oil on canvas
28 h x 24 w in (71 x 61 cm)
Estate of the artist
Michael Rosenfeld Gallery, New York, NY
Doyle Auctions, May 09, 2012 – Lot 162, New York, NY
Stahr Collection, Barrington, IL
Wright 20 Auctions, Chicago, IL
Modernist Icon Collection
Louis Stone: The Path to Abstraction, 1928-1945, 3 November – 22 December 2006, Michael Rosenfeld Gallery, New York
Louis King Stone was born in Findlay, Ohio and received formal art training at the Art Academy of Cincinnati (1919-20), the Pennsylvania Academy of Fine Arts summer sessions (1926), and New York’s Art Students League (1926-27). While painting in Gloucester, Massachusetts during the summer of 1927, Stone met artist Carolyn Hoag, whom he married later that fall. Following their marriage, the Stones lived in Europe for five years, spending most of their time in Southern France.
While abroad, Stone studied with Hans Hofmann at the Hofmann School of Fine Arts in Munich, the Academie Colorossi in Paris, and with André L’hote at the artist’s summer school in Mirmande, France. He also lived and painted in Paul Cézanne’s former home/studio in Aix-en-Provence. Stone’s studies in Europe laid the foundation for his early non-objective work. Stone returned to the United States in 1933 and lived for a brief period in Woodstock, New York before traveling to Florida where Stone and painter James S. Morris co-founded the Stone-Morris School of Fine Arts in Jacksonville.
In 1935, Stone settled in Lambertville, New Jersey, a town near New Hope, Pennsylvania that was home to an active artistic and intellectual community. Stone reunites with close friend Charles Evans, and becomes a leading member of the recently formed Independents, a modernist artist’s collective founded by Charles F. Ramsey. Like other associations of American artists during this period (i.e. the American Abstract Artists and the Transcendental Painting Group), the Independents were struggling to gain recognition in a culture that was not particularly receptive to abstract art. Stone exhibited regularly with the Independents and worked to establish the Cooperative Painting Project. Inspired by the performances of improvisational jazz musicians, the Cooperative Painting Project held visual “jam sessions,” where the three artists would work together on a single painting, signing their finished artwork with the combined name “Ramstonev.”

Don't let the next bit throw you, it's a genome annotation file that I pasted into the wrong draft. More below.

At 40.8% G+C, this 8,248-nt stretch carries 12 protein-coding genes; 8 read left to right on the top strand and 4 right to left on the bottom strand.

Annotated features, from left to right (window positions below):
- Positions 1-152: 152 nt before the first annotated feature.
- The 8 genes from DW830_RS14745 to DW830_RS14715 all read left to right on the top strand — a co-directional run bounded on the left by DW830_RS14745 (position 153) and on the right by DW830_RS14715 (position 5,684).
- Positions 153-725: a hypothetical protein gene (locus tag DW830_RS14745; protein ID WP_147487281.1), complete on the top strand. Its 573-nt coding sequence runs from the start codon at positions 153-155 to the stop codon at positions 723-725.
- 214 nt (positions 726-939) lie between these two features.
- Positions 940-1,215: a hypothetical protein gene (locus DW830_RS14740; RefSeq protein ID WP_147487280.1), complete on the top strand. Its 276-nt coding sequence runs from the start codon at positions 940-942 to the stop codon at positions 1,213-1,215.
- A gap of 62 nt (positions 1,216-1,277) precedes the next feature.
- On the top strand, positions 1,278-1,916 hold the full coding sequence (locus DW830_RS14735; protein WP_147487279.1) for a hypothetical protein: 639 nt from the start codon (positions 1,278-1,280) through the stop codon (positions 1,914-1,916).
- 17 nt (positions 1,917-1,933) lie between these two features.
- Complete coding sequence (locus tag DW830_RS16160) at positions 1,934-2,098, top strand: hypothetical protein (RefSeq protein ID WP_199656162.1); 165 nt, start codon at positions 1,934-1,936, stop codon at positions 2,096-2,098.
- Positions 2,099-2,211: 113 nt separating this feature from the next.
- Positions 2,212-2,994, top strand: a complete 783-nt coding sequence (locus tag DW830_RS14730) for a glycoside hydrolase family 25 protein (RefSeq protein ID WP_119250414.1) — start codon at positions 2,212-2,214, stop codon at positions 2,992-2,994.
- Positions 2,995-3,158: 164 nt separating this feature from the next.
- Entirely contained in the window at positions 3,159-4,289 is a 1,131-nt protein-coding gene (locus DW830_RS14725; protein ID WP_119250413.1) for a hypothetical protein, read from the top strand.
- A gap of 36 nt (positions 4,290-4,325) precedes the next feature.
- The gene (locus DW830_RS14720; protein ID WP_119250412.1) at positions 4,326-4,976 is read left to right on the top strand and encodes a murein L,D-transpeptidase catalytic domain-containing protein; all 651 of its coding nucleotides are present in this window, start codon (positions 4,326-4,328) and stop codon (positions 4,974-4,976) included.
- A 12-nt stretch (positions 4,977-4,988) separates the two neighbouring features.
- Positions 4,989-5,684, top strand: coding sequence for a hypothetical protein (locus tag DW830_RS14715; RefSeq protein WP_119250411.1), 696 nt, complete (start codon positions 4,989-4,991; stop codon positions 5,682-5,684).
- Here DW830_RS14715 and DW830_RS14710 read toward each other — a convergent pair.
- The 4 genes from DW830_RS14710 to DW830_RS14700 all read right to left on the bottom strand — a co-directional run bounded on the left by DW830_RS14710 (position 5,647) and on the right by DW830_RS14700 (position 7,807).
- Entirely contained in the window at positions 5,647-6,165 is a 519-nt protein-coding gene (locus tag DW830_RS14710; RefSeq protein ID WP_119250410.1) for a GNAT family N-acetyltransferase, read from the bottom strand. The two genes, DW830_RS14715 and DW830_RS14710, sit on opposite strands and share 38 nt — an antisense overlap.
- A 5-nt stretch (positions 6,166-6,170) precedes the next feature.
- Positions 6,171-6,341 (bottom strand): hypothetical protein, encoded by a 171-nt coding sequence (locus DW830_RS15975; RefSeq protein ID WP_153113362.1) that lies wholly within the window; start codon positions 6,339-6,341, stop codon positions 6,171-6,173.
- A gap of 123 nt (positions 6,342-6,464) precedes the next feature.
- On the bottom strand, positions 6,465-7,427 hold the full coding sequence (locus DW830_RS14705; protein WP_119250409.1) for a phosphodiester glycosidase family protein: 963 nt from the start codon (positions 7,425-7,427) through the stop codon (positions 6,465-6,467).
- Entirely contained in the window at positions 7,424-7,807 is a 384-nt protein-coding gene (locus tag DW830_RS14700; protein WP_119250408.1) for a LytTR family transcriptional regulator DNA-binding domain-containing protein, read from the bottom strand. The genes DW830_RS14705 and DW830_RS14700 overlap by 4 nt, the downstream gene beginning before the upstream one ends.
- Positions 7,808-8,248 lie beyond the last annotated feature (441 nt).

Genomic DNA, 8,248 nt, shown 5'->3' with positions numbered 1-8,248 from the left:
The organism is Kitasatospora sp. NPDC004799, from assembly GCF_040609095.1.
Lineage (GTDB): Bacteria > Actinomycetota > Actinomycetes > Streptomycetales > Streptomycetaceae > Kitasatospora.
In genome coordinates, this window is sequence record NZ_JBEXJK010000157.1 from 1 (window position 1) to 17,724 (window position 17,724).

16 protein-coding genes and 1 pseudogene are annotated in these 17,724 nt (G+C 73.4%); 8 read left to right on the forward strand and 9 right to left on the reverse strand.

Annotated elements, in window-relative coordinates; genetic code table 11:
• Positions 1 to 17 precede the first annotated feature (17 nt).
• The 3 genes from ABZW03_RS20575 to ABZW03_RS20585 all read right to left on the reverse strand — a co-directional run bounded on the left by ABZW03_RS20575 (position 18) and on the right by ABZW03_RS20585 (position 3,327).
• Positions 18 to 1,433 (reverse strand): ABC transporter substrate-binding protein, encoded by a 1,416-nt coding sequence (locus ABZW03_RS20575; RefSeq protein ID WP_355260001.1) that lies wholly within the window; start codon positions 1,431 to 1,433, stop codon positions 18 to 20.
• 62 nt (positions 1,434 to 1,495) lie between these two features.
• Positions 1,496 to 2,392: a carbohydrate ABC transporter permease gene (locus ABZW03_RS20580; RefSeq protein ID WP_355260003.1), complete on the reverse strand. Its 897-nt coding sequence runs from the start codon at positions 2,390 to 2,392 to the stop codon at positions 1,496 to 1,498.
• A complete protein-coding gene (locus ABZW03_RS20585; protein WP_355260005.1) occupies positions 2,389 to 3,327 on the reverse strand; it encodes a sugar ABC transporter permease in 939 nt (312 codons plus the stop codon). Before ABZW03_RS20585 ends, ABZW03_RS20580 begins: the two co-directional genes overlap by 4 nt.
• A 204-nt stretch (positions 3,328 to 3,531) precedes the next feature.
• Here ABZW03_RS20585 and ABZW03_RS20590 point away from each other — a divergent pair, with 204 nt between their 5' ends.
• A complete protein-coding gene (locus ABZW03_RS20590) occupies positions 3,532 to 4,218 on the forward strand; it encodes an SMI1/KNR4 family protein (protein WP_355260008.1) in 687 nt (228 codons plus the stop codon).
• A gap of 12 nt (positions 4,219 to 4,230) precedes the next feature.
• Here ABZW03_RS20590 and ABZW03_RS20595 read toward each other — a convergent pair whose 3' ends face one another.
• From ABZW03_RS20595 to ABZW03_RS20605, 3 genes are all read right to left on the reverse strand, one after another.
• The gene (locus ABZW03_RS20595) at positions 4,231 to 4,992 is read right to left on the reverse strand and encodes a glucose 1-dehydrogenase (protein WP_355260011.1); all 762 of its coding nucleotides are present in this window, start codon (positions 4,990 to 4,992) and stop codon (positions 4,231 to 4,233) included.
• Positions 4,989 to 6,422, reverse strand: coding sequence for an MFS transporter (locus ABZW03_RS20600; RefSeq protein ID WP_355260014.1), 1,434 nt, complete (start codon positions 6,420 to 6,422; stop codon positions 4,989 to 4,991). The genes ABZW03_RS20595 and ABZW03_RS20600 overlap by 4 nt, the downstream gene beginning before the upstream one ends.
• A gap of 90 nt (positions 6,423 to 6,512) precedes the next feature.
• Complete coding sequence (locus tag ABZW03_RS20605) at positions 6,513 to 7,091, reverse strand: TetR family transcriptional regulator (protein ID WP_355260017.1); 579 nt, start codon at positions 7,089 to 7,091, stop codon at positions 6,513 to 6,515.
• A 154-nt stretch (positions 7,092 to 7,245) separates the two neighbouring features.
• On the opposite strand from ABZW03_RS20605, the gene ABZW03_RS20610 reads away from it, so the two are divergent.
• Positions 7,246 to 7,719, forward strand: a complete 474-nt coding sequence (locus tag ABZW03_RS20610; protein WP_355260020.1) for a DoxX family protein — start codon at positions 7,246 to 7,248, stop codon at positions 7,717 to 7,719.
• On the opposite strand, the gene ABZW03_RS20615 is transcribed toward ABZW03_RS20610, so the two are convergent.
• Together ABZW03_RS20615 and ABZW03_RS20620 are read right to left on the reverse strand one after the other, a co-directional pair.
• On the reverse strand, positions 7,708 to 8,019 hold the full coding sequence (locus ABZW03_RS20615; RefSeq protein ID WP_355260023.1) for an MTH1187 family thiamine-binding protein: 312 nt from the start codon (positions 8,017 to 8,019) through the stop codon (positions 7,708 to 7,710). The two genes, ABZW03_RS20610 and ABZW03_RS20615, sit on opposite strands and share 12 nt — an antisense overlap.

Stone frequently collaborated and exchanged ideas with other members of the Independents, but his work from the mid-1930s and 1940s retains a distinctive style that demonstrates a mastery of the modernist lessons he learned in Europe, while asserting an innovative use of flat color to suggest three dimensional space. Stone once remarked that he wanted “to keep his colors alive,” and consequently, his work contains visually complex color harmonies that demonstrate his willingness to break the stylistic conventions of the School of Paris in favor of a more idiosyncratic palette. In addition to his association with the Independents, Stone exhibited in the New York Worlds Fair in New York City (1939), as well as in museums and galleries throughout New Jersey, Pennsylvania and New York. He also worked for the WPA easel project (c.1935-1938). Stone continued to paint and travel extensively throughout North America until his death at the age of 82 at his home near Lambertville, NJ.